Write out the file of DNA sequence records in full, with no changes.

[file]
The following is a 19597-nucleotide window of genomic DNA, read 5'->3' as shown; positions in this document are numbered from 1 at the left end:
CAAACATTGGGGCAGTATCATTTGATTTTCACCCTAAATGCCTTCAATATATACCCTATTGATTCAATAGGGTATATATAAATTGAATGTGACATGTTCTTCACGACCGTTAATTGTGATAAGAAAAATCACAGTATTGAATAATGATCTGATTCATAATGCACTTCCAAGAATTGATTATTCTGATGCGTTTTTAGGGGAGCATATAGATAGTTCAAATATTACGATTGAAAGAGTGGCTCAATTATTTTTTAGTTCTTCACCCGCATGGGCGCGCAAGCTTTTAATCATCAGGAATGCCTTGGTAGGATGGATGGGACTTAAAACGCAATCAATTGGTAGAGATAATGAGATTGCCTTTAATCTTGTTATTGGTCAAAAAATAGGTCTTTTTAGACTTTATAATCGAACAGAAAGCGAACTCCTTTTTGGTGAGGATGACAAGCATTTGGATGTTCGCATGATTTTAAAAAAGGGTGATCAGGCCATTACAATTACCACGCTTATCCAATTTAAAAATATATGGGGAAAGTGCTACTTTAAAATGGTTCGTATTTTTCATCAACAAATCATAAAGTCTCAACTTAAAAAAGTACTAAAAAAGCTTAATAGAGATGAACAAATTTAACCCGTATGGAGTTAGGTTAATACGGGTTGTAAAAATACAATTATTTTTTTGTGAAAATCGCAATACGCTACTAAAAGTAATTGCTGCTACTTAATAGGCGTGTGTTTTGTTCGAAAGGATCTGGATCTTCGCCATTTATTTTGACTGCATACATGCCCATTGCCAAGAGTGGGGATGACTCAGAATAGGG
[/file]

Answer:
The following is a 19597-nucleotide window of genomic DNA, read 5'->3' as shown; positions in this document are numbered from 1 at the left end:
CAAACATTGGGGCAGTATCATTTGATTTTCACCCTAAATGCCTTCAATATATACCCTATTGATTCAATAGGGTATATATAAATTGAATGTGACATGTTCTTCACGACCGTTAATTGTGATAAGAAAAATCACAGTATTGAATAATGATCTGATTCATAATGCACTTCCAAGAATTGATTATTCTGATGCGTTTTTAGGGGAGCATATAGATAGTTCAAATATTACGATTGAAAGAGTGGCTCAATTATTTTTTAGTTCTTCACCCGCATGGGCGCGCAAGCTTTTAATCATCAGGAATGCCTTGGTAGGATGGATGGGACTTAAAACGCAATCAATTGGTAGAGATAATGAGATTGCCTTTAATCTTGTTATTGGTCAAAAAATAGGTCTTTTTAGACTTTATAATCGAACAGAAAGCGAACTCCTTTTTGGTGAGGATGACAAGCATTTGGATGTTCGCATGATTTTAAAAAAGGGTGATCAGGCCATTACAATTACCACGCTTATCCAATTTAAAAATATATGGGGAAAGTGCTACTTTAAAATGGTTCGTATTTTTCATCAACAAATCATAAAGTCTCAACTTAAAAAAGTACTAAAAAAGCTTAATAGAGATGAACAAATTTAACCCGTATGGAGTTAGGTTAATACGGGTTGTAAAAATACAATTATTTTTTTGTGAAAATCGCAATACGCTACTAAAAGTAATTGCTGCTACTTAATAGGCGTGTGTTTTGTTCGAAAGGATCTGGATCTTCGCCATTTATTTTGACTGCATACATGCCCATTGCCAAGAGTGGGGATGACTCAGAATAGGG